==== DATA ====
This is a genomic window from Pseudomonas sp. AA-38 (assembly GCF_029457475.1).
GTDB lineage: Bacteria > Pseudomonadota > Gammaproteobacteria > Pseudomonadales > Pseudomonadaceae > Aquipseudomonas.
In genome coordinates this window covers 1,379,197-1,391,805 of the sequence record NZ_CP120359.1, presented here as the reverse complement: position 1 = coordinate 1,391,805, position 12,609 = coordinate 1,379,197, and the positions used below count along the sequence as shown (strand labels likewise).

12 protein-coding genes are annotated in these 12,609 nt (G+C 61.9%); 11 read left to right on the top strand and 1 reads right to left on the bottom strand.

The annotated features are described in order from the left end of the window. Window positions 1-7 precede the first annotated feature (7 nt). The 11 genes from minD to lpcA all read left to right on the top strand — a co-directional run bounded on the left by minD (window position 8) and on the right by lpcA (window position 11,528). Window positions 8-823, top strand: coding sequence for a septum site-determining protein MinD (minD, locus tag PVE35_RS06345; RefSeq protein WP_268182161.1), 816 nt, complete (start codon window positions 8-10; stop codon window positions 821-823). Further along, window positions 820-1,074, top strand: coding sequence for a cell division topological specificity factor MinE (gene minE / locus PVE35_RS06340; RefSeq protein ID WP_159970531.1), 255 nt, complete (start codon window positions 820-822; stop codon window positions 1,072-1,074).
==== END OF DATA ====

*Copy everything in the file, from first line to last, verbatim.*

This is a genomic window from Pseudomonas sp. AA-38 (assembly GCF_029457475.1).
GTDB lineage: Bacteria > Pseudomonadota > Gammaproteobacteria > Pseudomonadales > Pseudomonadaceae > Aquipseudomonas.
In genome coordinates this window covers 1,379,197-1,391,805 of the sequence record NZ_CP120359.1, presented here as the reverse complement: position 1 = coordinate 1,391,805, position 12,609 = coordinate 1,379,197, and the positions used below count along the sequence as shown (strand labels likewise).

12 protein-coding genes are annotated in these 12,609 nt (G+C 61.9%); 11 read left to right on the top strand and 1 reads right to left on the bottom strand.

The annotated features are described in order from the left end of the window. Window positions 1-7 precede the first annotated feature (7 nt). The 11 genes from minD to lpcA all read left to right on the top strand — a co-directional run bounded on the left by minD (window position 8) and on the right by lpcA (window position 11,528). Window positions 8-823, top strand: coding sequence for a septum site-determining protein MinD (minD, locus tag PVE35_RS06345; RefSeq protein WP_268182161.1), 816 nt, complete (start codon window positions 8-10; stop codon window positions 821-823). Further along, window positions 820-1,074, top strand: coding sequence for a cell division topological specificity factor MinE (gene minE / locus PVE35_RS06340; RefSeq protein ID WP_159970531.1), 255 nt, complete (start codon window positions 820-822; stop codon window positions 1,072-1,074).